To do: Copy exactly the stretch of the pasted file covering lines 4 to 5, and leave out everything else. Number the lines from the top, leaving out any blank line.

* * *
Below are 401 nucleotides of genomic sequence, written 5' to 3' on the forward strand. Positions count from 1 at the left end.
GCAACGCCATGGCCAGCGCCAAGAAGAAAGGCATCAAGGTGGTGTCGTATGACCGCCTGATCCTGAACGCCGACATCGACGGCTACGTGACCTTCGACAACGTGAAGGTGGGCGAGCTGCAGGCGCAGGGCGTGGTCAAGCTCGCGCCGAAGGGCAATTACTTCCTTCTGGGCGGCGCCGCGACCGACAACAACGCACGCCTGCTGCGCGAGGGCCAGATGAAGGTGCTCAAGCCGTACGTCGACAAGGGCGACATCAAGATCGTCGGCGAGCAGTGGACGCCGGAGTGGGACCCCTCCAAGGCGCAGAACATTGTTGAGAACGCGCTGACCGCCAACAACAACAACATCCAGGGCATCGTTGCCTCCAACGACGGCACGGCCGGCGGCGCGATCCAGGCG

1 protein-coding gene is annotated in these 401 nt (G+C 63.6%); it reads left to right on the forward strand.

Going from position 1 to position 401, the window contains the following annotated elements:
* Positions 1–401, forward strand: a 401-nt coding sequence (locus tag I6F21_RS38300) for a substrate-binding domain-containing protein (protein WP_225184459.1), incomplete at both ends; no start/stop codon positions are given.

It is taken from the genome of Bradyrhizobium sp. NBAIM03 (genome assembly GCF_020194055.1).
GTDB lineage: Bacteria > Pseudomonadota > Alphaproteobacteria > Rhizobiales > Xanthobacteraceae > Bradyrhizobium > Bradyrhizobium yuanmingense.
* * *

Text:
Going from position 1 to position 401, the window contains the following annotated elements:
* Positions 1–401, forward strand: a 401-nt coding sequence (locus tag I6F21_RS38300) for a substrate-binding domain-containing protein (protein WP_225184459.1), incomplete at both ends; no start/stop codon positions are given.